I wanted to write an Irish romance almost from the moment I knew I wanted to write. Below, please enjoy the beginning...
The large glass sign cast a green glow to the empty sidewalk that she stood upon. “Dublin’s” was written in beautiful script inside shamrock and punctuated by a colorful pot of gold medallion. Apprehension slithered through me as I asked myself if I should have let them know in advance that I was coming home.
The word itself chased away some of the chill remaining from the rain that still peppered the rooftops and I pulled the silk scarf I wore a little tighter. It had been far too long since I’d been home.
The flat in Manhattan had more amenities than I could use along with a panoramic view of Central Park. It was everything I’d thought I wanted.
After my third book shot to the top of the New York Times Best Seller List and dominated it for sixteen weeks; my publisher convinced me to move to America where I would have better access to publicize the fourth novel. I jumped at the chance to leave the small town in Ireland that I’d grown up in and see more of the world I’d only seen on television, and the healthy bonus my publisher dangled in front of me cemented the deal. In less than a month I had packed my favorite belongings and settled into the Manhattan apartment my publisher had rented on my behalf.
The energy of her new city had excited me almost immediately; the quiet streets of Dunhar were replaced by the noise of traffic, sirens and the constant hum of people moving about New York. People I passed no longer lifted a hand in greeting with a friendly smile, but brushed past me as if I didn’t exist. I’d known everyone in Dunhar and even the tourist’s that flocked to our town for it’s old world charm and legendary Dublin’s Irish Pub, gave a friendly greeting to all they passed.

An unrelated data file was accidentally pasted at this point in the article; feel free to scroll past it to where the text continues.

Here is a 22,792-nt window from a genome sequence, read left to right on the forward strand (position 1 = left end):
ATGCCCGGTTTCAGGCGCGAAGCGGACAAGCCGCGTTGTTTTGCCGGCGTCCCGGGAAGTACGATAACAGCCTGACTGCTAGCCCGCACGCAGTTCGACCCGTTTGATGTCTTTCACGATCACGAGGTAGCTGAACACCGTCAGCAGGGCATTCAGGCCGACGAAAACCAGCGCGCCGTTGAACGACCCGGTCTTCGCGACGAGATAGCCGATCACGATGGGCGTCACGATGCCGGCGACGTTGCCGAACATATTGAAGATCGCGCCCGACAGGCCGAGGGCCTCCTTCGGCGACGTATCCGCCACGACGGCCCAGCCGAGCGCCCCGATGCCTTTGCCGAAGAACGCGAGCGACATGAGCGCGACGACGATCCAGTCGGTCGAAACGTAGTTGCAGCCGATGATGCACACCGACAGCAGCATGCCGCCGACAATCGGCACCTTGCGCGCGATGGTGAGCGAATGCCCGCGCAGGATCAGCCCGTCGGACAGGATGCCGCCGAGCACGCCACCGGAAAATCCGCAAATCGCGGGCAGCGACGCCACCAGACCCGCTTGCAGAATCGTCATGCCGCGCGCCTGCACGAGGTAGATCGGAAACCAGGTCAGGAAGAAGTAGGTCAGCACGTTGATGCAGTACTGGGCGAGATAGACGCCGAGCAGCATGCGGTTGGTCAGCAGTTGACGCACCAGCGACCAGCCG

In New York, I found complete anonymity. I no longer had to worry about the Delaney sisters spreading gossip at lightening speed each time I had slipped up. I could walk through the local shops and browse to my hearts content and not be told how much I resembled Ma. And in the afternoons, I could wrap myself up in my work before heading to the clubs with my newfound friends.
It was what I’d dreamed of.
I was wrong.
I’d quickly grown tired of buildings that blocked the view of the sun and sky, pavement that covered the silky green grass that begged me to take off my shoes as I walked upon it. It’s been eighteen months since I’d dared walk anywhere without shoes.
What good was a gourmet kitchen if you had no one to cook a decent Irish stew for? I had no use for a lavish guest bedroom when there would be no one to visit me. My father had a pub to run and while he’d given me his blessing when I left, I knew that I took part of his heart along with me. I was his only family, my mother having died too many years ago, leaving a scar on both our hearts.
My thumb found the fingernail I’d nervously chewed on during the ride over from the airport. It wasn’t my father that I was nervous about seeing. Aidan Dailey still worked side by side with Da.
Aidan who had tugged on my pony tails as a wee lass and taught me to ride a bike in the street in front my father’s pub. Aidan who had saved me from the ocean when Bradley Mahoney dared me to swim a lap during a storm and my stubborn nature would not permit me to back down. Bradley had suffered a broken nose for that stunt.
I had earned my first kiss. Aidan had plucked me from the ocean and wrapped me in his own shirt. He was so relieved that I was okay that the kiss had caught us both by surprise.
It was the first of many kisses and more delicious things to follow that we had shared. Aidan had been my first for many things. Aidan had been my only.